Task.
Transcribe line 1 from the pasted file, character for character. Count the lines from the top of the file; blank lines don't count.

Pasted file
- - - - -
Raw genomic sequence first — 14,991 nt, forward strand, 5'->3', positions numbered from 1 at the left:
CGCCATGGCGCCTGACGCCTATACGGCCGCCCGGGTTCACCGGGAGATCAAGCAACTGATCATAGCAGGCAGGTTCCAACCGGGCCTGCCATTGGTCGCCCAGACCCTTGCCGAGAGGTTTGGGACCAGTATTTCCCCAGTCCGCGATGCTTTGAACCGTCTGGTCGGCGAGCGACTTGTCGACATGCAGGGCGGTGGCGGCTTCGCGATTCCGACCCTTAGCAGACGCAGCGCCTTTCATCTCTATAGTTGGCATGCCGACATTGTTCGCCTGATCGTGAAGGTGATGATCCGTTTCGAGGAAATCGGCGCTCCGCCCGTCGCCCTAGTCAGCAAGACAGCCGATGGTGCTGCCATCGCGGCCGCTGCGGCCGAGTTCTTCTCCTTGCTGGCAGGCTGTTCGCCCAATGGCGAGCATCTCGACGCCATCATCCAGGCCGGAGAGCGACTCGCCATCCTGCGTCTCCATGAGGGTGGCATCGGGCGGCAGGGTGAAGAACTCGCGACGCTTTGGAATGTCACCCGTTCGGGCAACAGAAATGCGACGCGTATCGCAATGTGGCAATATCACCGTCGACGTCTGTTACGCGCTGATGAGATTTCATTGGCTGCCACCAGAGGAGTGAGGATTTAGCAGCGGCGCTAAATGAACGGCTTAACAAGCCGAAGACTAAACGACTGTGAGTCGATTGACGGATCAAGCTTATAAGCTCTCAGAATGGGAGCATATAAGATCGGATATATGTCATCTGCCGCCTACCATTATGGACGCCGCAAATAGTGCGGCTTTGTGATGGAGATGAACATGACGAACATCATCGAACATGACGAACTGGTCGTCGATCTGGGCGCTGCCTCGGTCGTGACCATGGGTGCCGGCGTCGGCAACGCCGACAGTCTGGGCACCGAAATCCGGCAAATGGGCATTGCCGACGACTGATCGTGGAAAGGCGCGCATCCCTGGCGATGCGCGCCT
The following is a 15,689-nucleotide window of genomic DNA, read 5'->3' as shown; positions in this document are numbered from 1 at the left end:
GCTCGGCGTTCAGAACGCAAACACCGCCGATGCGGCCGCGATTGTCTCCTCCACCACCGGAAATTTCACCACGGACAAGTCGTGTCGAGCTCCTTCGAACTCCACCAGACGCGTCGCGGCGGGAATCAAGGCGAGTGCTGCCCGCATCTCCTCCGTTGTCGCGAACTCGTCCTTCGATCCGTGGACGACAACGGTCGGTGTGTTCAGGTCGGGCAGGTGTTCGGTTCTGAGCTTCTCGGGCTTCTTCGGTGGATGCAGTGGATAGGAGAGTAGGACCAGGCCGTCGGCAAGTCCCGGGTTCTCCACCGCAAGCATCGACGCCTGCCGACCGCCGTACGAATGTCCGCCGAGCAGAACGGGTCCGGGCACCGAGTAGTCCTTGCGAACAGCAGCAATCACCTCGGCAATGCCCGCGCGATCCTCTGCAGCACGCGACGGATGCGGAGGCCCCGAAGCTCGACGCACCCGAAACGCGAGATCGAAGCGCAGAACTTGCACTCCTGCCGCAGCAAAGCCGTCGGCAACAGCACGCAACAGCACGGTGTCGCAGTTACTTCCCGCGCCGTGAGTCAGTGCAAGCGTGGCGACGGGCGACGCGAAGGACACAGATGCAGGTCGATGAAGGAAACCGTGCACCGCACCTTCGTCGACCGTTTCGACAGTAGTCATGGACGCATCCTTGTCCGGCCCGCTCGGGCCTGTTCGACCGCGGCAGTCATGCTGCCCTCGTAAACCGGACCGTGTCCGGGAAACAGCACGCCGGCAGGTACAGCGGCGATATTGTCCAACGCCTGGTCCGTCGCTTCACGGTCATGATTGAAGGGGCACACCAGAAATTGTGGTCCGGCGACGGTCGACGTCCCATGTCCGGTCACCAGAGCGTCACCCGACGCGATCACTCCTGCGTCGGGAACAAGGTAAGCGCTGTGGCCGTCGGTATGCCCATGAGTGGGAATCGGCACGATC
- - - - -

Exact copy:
Raw genomic sequence first — 14,991 nt, forward strand, 5'->3', positions numbered from 1 at the left: